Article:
Skip to Main Content
Fundamentals of watershed hydrologyAuthor(s): Pamela J. Edwards; Karl W.J. Williard; Jon E. Schoonover
Source: Journal of Contemporary Water Research & Education. 154: 3-20.
Publication Series: Scientific Journal (JRNL)
Station: Northern Research Station
PDF: Download Publication (6.18 MB)
Related Research Highlights
Combining Genetics and Environmental Analysis to Assess Conservation Options for Eastern Hemlock
DescriptionThis is a primer about hydrology, the science of water. Watersheds are the basic land unit for water resource management and their delineation, importance, and variation are explained and illustrated. The hydrologic cycle and its components (precipitation, evaporation, transpiration, soil water, groundwater, and streamflow) which collectively provide a foundation for how landscapes and water interact are discussed at length. Important hydrologic concepts and methods are described in detail but primarily within the context of forested watersheds since most of the nation's fresh water originates from forest lands. The contents of this paper are designed to provide fundamental hydrologic principles to both citizens and policy makers, with the intention of helping to guide informed watershed management activities.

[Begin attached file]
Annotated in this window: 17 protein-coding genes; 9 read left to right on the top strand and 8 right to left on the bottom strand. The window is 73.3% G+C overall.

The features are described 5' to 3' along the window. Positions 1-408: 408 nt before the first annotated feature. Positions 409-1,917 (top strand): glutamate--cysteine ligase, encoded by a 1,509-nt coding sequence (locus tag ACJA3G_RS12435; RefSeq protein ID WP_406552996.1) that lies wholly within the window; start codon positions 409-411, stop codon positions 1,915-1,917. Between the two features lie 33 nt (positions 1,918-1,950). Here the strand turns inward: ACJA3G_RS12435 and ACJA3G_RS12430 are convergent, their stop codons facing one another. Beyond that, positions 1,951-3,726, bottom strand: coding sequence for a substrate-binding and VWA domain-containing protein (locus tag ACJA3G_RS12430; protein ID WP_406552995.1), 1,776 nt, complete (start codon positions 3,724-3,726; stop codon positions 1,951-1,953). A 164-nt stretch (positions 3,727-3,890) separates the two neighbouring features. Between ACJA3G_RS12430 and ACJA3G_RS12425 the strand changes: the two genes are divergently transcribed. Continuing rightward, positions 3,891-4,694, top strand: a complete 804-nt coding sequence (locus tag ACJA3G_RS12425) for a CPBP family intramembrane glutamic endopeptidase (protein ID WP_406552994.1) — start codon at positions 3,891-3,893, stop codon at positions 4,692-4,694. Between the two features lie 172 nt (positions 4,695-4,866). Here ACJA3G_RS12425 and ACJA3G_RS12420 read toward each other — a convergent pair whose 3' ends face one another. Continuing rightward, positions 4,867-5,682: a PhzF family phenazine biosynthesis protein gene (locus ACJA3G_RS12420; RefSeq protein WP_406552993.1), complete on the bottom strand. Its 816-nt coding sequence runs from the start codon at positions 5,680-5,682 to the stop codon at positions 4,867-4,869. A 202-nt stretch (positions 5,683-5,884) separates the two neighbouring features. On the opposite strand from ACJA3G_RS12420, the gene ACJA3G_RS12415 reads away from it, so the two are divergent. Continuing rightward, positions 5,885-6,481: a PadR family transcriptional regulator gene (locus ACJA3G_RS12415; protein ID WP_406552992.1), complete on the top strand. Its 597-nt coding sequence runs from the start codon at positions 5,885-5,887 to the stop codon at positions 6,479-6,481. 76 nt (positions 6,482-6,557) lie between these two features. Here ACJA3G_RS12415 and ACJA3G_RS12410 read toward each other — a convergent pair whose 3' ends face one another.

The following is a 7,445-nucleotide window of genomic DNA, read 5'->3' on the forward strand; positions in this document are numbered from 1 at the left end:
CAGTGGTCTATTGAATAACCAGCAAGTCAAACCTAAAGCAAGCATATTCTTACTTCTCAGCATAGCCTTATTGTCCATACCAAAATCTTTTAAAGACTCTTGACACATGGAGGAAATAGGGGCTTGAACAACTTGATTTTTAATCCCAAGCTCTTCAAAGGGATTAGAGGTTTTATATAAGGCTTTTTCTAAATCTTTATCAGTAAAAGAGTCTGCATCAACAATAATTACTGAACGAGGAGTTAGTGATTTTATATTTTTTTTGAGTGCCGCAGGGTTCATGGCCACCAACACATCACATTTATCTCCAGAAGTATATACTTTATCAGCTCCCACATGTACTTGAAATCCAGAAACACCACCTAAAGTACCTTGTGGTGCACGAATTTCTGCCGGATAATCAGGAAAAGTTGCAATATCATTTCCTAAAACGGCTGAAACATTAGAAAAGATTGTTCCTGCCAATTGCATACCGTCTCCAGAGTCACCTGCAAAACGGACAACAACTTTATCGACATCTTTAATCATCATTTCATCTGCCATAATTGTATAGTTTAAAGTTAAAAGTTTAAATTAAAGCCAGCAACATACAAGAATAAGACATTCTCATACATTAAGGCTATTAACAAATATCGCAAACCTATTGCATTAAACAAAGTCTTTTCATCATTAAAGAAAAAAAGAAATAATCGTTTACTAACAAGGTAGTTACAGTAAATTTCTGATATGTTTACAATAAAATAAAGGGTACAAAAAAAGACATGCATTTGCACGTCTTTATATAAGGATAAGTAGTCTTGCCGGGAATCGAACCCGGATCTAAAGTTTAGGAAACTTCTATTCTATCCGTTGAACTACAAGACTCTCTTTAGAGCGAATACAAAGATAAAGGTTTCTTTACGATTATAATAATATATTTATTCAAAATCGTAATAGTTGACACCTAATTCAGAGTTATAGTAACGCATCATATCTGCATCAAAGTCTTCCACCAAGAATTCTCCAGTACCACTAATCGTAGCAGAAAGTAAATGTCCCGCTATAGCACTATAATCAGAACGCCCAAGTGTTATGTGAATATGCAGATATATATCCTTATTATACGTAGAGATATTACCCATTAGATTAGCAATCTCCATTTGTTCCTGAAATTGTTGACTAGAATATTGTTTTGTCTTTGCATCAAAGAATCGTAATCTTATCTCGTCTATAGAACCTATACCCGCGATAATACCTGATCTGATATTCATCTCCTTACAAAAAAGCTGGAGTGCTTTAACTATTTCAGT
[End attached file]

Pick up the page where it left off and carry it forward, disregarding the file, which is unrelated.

- Check the Northern Research Station web site to request a printed copy of this publication.
- Our on-line publications are scanned and captured using Adobe Acrobat.
- During the capture process some typographical errors may occur.
- Please contact Sharon Hobrla, email@example.com if you notice any errors which make this publication unusable.
- We recommend that you also print this page and attach it to the printout of the article, to retain the full citation information.
- This article was written and prepared by U.S. Government employees on official time, and is therefore in the public domain.
CitationEdwards, Pamela J.; Williard, Karl W.J.; Schoonover, Jon E. 2015. Fundamentals of watershed hydrology. Journal of Contemporary Water Research & Education. 154: 3-20.
Keywordsforest hydrology, hydrologic cycle, watersheds, stream types, streamflow generation, groundwater aquifers, hydrograph components, water budget
- Development of watershed hydrologic research at Santee Experimental Forest, coastal South Carolina
- Assessing the vulnerability of watersheds to climate change: results of national forest watershed vulnerability pilot assessments
- Hydrologic influences of forest vegetation in a changing world: Learning from Forest Service experimental forests, ranges, and watersheds
XML: View XML